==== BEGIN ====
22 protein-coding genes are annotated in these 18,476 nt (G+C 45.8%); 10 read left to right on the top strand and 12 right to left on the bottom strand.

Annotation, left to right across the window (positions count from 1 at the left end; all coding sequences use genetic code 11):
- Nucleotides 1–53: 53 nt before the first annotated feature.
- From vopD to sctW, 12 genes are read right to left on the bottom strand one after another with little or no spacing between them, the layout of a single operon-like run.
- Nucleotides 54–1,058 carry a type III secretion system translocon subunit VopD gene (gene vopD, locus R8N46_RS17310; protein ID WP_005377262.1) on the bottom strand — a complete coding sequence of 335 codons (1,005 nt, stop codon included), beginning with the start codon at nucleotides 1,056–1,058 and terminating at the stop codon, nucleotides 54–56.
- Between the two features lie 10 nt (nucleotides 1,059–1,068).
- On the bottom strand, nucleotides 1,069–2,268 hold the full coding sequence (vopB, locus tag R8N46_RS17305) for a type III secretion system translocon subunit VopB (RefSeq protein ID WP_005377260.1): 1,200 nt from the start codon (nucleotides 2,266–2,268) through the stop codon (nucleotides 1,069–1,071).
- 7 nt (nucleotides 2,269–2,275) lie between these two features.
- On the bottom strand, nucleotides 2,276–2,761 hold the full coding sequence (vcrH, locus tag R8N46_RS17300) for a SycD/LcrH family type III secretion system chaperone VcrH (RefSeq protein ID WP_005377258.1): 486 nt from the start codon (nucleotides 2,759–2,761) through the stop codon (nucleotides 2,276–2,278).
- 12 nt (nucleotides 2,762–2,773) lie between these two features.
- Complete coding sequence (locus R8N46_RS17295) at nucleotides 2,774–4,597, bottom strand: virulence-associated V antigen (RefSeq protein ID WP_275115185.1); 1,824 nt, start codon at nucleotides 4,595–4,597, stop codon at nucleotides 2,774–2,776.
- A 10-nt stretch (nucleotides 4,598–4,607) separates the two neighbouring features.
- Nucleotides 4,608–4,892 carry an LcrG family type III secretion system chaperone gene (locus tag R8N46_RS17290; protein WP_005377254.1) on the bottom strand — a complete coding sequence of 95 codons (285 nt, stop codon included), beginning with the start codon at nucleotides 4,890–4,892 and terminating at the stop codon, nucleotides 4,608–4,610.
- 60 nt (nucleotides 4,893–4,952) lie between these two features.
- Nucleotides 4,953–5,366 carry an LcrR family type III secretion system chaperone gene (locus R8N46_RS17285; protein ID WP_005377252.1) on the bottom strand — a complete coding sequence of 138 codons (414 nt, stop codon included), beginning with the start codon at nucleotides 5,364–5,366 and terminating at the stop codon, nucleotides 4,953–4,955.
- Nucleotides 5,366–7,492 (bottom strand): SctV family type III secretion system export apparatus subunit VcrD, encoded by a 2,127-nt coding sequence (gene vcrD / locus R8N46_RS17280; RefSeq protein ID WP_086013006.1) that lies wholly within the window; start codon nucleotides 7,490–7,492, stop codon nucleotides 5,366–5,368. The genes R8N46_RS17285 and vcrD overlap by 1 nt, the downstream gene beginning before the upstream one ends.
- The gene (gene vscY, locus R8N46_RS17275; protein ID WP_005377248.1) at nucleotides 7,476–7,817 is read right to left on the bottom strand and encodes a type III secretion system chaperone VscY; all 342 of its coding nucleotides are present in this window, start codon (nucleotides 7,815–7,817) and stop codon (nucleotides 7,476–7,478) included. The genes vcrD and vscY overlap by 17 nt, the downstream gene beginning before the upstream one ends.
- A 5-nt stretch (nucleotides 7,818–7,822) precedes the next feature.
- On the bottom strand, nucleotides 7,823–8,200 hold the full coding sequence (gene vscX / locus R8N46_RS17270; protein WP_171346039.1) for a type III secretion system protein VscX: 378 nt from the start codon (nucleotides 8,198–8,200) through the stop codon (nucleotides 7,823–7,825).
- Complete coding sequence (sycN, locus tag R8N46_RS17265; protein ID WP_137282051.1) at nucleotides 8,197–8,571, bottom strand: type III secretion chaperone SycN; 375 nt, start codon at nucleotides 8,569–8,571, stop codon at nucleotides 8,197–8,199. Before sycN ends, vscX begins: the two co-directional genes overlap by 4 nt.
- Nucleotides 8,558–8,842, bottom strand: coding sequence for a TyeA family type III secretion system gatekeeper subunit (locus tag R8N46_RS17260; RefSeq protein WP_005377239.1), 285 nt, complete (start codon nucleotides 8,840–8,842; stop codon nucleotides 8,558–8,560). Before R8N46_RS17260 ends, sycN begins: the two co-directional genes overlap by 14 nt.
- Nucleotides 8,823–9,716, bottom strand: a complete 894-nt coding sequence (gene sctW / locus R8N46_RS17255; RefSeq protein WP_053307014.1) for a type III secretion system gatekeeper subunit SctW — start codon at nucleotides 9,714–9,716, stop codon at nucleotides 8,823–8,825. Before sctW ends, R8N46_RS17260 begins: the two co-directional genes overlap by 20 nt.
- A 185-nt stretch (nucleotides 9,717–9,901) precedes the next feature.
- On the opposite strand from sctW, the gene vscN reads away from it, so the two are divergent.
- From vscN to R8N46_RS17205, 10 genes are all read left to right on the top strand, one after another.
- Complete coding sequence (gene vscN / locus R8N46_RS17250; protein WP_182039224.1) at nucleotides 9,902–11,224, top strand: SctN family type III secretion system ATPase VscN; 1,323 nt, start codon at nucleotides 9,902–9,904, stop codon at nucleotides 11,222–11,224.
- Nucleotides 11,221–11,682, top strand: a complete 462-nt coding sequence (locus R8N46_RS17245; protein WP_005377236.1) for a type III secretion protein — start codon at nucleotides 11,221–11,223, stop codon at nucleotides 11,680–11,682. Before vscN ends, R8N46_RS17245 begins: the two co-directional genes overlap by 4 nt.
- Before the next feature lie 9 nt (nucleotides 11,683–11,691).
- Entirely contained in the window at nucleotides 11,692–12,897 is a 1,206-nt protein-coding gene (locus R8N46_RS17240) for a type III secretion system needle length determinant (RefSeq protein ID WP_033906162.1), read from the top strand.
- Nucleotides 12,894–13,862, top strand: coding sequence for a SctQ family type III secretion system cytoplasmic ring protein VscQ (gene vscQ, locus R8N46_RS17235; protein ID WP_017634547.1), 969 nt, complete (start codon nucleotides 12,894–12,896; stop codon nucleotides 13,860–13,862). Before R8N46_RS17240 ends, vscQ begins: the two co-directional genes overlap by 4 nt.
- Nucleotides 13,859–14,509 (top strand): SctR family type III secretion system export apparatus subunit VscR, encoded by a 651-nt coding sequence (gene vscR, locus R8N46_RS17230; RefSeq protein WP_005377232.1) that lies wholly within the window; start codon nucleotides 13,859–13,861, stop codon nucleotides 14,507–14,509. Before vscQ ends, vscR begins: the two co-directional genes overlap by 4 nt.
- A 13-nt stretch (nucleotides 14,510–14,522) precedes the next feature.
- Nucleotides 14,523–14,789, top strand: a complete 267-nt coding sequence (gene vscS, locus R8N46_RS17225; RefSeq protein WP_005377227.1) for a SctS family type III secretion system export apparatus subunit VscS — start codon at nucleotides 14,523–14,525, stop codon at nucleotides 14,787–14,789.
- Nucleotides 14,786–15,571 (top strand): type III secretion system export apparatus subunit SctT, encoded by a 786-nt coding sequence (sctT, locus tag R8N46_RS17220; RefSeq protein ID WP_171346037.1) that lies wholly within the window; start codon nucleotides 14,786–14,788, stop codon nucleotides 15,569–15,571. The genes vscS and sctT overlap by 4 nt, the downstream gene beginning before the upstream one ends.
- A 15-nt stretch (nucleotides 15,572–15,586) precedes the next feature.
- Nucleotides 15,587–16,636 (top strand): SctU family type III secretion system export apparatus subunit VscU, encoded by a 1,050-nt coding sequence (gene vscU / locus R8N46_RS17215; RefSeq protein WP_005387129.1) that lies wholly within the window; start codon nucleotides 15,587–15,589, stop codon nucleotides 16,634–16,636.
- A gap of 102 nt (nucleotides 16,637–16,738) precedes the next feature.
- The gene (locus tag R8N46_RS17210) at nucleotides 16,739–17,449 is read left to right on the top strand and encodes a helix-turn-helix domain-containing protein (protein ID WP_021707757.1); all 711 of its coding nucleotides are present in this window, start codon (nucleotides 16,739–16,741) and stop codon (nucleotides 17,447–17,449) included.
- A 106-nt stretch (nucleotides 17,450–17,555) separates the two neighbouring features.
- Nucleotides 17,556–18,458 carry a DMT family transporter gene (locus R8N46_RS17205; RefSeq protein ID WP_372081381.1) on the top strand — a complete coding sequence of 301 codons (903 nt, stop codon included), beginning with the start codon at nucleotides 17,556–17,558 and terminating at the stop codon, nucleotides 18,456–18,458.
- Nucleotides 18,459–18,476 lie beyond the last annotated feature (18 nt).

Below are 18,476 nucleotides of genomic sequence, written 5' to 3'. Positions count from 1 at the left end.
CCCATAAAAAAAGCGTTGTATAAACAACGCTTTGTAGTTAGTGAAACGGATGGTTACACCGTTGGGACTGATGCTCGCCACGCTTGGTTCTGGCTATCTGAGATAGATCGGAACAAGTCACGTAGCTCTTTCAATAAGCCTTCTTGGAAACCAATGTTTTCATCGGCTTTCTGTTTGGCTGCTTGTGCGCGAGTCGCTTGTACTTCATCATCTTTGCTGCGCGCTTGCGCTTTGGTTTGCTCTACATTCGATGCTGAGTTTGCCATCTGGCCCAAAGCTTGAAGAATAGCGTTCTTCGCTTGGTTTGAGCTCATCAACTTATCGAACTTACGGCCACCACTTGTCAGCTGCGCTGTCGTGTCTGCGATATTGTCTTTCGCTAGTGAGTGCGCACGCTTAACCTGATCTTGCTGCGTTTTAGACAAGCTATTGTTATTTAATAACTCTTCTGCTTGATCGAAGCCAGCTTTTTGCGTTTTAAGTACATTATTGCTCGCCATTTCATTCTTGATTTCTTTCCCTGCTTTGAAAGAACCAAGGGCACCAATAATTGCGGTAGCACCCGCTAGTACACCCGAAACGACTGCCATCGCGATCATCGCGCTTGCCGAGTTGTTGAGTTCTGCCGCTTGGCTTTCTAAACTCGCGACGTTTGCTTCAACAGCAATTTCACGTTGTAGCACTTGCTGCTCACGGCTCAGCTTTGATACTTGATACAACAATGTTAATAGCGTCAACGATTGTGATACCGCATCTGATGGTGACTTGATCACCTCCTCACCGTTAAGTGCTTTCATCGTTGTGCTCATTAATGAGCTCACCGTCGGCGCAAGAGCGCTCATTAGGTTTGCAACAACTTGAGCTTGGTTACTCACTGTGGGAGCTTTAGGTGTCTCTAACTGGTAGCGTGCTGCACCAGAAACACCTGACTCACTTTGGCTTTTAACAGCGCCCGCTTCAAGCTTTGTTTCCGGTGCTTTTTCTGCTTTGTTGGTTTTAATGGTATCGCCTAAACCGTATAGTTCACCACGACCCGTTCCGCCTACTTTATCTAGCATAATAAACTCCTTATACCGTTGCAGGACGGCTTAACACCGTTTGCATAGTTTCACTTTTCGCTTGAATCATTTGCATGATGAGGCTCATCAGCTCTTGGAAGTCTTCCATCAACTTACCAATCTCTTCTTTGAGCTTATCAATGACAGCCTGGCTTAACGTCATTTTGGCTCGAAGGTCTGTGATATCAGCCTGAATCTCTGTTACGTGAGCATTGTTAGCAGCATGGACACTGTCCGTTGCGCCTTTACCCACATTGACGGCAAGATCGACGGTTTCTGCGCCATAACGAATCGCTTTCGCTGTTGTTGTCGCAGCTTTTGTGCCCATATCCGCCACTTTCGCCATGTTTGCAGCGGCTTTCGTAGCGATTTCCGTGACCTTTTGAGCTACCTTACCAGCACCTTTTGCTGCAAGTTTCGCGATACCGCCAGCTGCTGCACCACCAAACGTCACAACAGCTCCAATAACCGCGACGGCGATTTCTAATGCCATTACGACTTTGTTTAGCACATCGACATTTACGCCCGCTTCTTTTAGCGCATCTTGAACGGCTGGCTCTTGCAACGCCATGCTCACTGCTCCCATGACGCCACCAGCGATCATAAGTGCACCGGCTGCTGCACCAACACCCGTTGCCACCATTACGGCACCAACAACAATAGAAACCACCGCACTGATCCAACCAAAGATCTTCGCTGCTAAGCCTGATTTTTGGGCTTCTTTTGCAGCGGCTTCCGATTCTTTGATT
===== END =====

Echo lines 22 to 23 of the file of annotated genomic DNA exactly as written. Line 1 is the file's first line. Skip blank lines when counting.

- Nucleotides 8,823–9,716, bottom strand: a complete 894-nt coding sequence (gene sctW / locus R8N46_RS17255; RefSeq protein WP_053307014.1) for a type III secretion system gatekeeper subunit SctW — start codon at nucleotides 9,714–9,716, stop codon at nucleotides 8,823–8,825. Before sctW ends, R8N46_RS17260 begins: the two co-directional genes overlap by 20 nt.
- A 185-nt stretch (nucleotides 9,717–9,901) precedes the next feature.